Moved from GitHub dgraph/5173
Posted by emregency:
Note: Feature requests are judged based on user experience and modeled on Go Experience Reports. These reports should focus on the problems: they should not focus on and need not propose solutions.
What you wanted to do
I wanted to evaluate the Enterpise License to know if I can authenticate users using JWT tokens issued by an IAM provider.
What you actually did
I went to check the documentation to see if this was possible. I discovered that dGraph was actually also acting as an IAM service, partially.
The secret key is used by Alpha servers to sign JSON Web Tokens (JWT). As you’ve probably guessed, it’s critical to keep the secret key as a secret. Another requirement for the secret key is that it must have at least 256-bits, i.e. 32 ASCII characters, as we are using HMAC-SHA256 as the signing algorithm.
Why that wasn’t great, with examples
It wasn’t great because, if I think of a dB, I think of it as a data service in my application in harmony with the other services. As users need to consume different services within the context of an application, I was considering to implement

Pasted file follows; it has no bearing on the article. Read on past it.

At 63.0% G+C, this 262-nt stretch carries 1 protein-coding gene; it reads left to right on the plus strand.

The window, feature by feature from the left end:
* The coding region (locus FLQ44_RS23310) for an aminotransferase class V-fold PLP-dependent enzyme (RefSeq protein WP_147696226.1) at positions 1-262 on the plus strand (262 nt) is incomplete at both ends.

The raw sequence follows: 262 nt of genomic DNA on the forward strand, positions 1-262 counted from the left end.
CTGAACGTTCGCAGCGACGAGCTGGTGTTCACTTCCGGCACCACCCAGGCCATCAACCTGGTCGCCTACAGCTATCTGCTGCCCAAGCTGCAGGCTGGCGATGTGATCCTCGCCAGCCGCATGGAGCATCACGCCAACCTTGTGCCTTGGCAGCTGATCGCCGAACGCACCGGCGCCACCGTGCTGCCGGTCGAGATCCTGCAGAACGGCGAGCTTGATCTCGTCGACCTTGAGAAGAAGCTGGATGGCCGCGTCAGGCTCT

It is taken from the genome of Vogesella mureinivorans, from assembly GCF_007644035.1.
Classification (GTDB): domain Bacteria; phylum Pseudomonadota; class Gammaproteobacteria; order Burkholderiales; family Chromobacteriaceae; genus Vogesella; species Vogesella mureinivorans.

defense-in-depth using the enterprise edition of dGraph service. I was considering if dGraph can authenticate a user through a JWT, then apply ACL based on that.
1- User identifies through a UI with PKCE to an IAM service
2- IAM service authenticates the User and returns a JWT
3- UI sends a request to the API Gateway with the Bearer authorization header
4- API Gateway validates the JWT and authorizes the user for services or operations
5- API Gateway relays the request to the relevant service with the User JWT
6- Every service checks again ACL based on User JWT
Graph ACL #5167 + User JWT = defense-in-depth, unified accountability across services, reduced attack surface for lateral movement and information disclosure.